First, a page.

“I’m thankful every day I was a certified medical assistant for 12 years. I have a lot of medical information in my head just from taking care of patients and working with doctors. It gave me an edge on many care givers who have family members with situations like this.

“So I kind of went into my medical-assistant mode first and mom mode second and got everything in order.”

They moved to Indianapolis, a place the Rennies lived from 1991-95, where Savannah’s older brother Luc, a professional baseball player, was born, and, as it turned out, a place where the odds of getting a liver were way better than California.

“In Indiana the wait might be a month to two months, which is how long I was here,” Savannah said. “In California it might have been two to three years. So, no.”

So, yes to the move.

They have some old friends there and Luc, as it turns out, is playing this season in nearby Evansville, Ind.

Renee and Savannah set up shop in Indianapolis and had to hurry up and wait. Cell phones always on, ready to drop everything at a moment’s notice to prep for surgery. In the meantime, Savannah worked out as hard as she could each day, but was getting pretty bored.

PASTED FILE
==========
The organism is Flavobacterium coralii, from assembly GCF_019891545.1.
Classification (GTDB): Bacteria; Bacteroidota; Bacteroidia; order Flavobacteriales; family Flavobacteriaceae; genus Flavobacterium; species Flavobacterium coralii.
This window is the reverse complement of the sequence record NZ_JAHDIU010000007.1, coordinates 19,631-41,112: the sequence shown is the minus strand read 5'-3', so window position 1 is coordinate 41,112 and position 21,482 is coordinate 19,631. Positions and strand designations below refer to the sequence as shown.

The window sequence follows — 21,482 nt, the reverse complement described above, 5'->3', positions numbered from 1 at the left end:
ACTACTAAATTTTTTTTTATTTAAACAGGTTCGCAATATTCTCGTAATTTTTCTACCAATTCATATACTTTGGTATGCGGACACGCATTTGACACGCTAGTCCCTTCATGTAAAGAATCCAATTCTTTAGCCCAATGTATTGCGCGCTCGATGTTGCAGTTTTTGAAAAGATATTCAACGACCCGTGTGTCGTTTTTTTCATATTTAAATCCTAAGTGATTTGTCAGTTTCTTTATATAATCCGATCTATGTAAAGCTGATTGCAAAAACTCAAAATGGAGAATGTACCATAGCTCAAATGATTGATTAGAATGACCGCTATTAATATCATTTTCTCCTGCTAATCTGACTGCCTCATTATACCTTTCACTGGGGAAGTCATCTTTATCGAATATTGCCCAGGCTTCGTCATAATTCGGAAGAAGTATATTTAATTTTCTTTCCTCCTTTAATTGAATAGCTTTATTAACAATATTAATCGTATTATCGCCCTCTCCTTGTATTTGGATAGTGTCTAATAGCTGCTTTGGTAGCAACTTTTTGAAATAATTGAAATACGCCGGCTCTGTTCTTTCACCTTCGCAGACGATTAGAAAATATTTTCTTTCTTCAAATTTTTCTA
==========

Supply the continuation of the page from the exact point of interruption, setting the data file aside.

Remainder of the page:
“You run out of things to do and things to see,” she admitted.

Maddie and Savannah at the baseball game when the call came
Maddie and Savannah at the baseball game when the call came

The weekend of May 14-15 they drove up to Chicago to see the Cal baseball team play at Northwestern. Two exciting things happened that weekend for Savannah. The first was Maddie Haynes made a surprise visit, shocking Savannah at the Northwestern ballpark.

The other?

Renee getting the call.


“We were going to breakfast that Monday morning and her mom came in and told us to gather our things and we needed to drive back to Indianapolis,” Maddie Haynes recalled. “Her mom said, ‘We just got the call.’ We were in shock.”

“A liver was coming,” Savannah said. “I looked at Maddie and she looked at me and I was like, whoa. We’d been waiting so long.”

One can only imagine making the roughly 190-mile drive from Chicago back to Indy knowing what was ahead.

She was admitted to the hospital that night, but nothing happened as Renee, Savannah’s father Bill, and Maddie Haynes, all waited it out from 11 p.m. to 5 a.m. Finally the doctors came to get her.

“They told us to say our goodbyes and that was very surreal,” Renee recalled. “We were like hugging and kissing and they said they would let us know when the surgery started. We were expecting a four- to six-hour surgery. We went to a family waiting area. Bill fell asleep and I fell asleep and Maddie was up the whole time.”